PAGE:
What is the difference between Social Security and Medicare taxes?
The Social Security tax is 6.2% and is based on each employee's wages (including salaries, bonuses, commissions, etc.) up to the first $94,200 of annual wages in the year 2006. (The base amount increases each year.) The Social Security tax is withheld from each employee's wages and is also matched by the employer. This makes the total Social Security tax equal to 12.4% of each employee's annual wages up to $94,200.
The Medicare tax is 1.45% and is based on each employee's wages without limit. The Medicare tax is withheld from each employee's wages and is matched by the employer. This makes the total Medicare tax equal to 2.9% on every dollar of wages.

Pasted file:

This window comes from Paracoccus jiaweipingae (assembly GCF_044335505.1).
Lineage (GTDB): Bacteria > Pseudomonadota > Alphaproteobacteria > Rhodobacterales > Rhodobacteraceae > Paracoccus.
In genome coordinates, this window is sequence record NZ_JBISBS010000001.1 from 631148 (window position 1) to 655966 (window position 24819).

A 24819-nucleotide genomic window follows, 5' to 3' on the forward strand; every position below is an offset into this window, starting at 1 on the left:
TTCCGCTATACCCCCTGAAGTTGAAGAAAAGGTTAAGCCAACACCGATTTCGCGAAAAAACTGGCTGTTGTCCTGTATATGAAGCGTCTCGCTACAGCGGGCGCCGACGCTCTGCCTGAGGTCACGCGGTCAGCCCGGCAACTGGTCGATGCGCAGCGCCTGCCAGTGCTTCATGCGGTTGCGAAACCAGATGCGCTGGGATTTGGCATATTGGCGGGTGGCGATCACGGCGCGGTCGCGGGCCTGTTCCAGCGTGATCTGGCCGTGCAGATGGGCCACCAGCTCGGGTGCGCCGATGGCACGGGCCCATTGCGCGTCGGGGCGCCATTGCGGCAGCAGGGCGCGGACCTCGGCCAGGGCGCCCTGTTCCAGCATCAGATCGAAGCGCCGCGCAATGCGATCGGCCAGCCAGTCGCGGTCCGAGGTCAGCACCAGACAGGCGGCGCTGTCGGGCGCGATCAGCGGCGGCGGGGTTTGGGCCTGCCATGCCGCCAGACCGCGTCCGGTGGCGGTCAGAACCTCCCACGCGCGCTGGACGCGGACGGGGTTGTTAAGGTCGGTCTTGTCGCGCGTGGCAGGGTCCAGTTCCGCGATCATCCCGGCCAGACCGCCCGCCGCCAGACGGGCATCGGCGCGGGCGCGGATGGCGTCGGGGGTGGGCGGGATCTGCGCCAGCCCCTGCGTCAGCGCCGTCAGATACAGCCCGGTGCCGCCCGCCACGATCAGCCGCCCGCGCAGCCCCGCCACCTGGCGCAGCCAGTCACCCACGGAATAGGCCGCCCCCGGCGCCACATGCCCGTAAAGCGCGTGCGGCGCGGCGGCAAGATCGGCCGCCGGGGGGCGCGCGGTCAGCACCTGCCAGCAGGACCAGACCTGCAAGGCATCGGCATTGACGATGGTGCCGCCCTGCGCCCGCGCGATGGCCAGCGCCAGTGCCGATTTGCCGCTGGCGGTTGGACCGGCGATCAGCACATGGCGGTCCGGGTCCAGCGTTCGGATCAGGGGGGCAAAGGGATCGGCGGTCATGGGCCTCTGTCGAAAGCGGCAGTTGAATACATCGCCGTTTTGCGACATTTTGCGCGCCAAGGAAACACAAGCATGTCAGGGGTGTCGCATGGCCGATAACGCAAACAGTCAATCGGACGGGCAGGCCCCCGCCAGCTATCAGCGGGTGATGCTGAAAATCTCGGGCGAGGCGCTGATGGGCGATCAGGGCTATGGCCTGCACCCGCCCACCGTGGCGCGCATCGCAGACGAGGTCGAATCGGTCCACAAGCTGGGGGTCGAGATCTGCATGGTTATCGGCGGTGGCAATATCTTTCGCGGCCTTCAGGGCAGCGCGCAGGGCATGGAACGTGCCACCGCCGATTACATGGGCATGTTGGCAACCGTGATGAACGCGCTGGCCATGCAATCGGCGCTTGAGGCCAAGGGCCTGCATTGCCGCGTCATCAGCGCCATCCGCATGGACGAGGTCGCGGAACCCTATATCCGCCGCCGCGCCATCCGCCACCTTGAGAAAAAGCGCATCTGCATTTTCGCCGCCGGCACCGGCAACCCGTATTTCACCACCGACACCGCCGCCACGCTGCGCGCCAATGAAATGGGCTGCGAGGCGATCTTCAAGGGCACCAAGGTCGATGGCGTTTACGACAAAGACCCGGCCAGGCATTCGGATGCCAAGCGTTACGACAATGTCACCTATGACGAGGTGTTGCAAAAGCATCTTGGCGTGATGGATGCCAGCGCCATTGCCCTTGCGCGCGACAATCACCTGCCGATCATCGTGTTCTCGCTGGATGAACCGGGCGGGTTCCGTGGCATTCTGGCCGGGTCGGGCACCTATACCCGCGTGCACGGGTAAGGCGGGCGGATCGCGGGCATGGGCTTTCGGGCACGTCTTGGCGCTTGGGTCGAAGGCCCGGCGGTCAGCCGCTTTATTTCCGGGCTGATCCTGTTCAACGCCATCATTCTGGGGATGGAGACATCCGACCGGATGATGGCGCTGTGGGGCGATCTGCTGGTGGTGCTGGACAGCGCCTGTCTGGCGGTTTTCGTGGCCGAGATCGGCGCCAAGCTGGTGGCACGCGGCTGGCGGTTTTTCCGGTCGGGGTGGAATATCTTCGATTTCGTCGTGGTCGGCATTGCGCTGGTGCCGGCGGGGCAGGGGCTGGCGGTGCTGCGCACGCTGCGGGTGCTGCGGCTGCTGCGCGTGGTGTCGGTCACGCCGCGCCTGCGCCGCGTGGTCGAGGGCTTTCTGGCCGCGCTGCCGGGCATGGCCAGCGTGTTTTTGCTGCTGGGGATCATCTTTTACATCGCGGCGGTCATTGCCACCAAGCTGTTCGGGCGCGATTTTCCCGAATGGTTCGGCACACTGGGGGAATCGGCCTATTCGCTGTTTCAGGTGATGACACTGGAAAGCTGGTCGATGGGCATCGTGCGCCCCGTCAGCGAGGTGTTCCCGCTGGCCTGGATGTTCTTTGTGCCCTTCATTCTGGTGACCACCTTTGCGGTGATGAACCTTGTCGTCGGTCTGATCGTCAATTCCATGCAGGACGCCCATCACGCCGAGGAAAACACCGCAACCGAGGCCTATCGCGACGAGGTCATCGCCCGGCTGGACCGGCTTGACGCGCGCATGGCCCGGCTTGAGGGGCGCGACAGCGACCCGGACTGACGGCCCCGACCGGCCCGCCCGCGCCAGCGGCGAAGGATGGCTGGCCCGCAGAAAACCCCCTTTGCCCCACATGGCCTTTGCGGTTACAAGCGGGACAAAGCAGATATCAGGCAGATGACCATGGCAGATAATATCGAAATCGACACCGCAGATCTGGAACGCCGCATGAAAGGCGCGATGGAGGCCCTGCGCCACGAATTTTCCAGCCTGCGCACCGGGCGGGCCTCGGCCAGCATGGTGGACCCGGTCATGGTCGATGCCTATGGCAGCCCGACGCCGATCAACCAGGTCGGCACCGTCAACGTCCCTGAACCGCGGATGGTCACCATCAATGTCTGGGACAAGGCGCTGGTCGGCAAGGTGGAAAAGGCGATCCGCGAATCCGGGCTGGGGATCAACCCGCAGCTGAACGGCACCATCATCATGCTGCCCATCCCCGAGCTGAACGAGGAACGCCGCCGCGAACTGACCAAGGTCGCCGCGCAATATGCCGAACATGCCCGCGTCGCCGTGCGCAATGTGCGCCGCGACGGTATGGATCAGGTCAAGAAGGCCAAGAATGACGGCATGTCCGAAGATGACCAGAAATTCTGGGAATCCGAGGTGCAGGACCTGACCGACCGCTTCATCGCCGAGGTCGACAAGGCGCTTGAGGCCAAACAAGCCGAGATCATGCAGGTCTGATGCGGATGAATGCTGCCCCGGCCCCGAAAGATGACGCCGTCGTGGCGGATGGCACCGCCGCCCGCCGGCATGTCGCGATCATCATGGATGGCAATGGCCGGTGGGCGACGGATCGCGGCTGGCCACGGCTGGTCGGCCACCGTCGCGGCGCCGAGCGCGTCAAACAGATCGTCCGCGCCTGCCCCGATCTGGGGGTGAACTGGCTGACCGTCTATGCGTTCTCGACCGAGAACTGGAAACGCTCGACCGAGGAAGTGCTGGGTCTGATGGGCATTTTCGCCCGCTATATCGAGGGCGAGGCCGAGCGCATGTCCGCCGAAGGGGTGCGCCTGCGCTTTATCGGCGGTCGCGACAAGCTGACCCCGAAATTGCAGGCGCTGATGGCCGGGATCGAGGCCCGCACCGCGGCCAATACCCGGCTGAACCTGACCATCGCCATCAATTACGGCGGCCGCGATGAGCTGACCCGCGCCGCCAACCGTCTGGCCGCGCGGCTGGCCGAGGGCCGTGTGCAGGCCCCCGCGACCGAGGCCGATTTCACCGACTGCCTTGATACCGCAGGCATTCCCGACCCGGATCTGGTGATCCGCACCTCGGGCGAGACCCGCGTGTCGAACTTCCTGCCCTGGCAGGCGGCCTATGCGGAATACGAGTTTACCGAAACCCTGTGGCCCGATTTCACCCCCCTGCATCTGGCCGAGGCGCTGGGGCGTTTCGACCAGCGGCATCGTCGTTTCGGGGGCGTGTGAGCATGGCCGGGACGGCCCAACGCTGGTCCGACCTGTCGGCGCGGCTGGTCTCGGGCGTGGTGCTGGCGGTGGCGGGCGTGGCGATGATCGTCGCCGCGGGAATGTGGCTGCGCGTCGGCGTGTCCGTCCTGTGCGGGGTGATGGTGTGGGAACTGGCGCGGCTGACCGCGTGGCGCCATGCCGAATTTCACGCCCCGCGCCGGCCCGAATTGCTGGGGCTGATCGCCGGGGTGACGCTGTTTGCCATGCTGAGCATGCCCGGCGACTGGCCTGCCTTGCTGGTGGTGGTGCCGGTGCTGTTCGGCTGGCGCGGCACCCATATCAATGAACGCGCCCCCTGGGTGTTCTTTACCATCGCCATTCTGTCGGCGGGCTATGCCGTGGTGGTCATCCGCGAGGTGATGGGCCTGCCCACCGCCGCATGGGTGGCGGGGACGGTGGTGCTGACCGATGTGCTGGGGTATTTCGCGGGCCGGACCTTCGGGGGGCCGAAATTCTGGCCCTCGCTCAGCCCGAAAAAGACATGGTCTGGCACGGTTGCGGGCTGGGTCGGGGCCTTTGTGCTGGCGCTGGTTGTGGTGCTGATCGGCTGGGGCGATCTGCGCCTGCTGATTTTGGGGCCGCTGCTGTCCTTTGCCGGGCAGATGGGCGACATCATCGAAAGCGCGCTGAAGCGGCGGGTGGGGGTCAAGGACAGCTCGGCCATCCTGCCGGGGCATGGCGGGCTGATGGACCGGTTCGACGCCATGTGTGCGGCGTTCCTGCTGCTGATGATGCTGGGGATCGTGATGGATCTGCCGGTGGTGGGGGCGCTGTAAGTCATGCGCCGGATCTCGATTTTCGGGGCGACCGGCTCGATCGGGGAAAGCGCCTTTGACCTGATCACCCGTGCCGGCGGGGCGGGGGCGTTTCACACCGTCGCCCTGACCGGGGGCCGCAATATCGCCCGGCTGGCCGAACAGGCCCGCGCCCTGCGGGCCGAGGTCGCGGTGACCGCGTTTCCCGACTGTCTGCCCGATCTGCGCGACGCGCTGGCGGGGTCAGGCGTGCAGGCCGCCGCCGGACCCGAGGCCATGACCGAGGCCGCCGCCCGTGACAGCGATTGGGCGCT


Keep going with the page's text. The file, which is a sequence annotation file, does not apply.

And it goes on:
The combination of Social Security taxes and Medicare taxes is referred to as FICA. Often we refer to the FICA tax rate as 7.65% (6.2% Social Security + 1.45% Medicare) of each employee's first $94,200 of annual wages in 2006. Employee wages in excess of $94,200 are taxed only for Medicare at 1.45% for the employee and 1.45% for the employer. This makes the total FICA tax 15.3% (7.65% employee + 7.65% employer) on the first $94,200 and 2.9% (1.45% employee + 1.45% employer) on 2006 wages in excess of $94,200. (Self-employed persons are responsible for both the employee and employer portions.)
Social Security involves retirement and disability benefits. Medicare involves health care for people 65 years of age and older.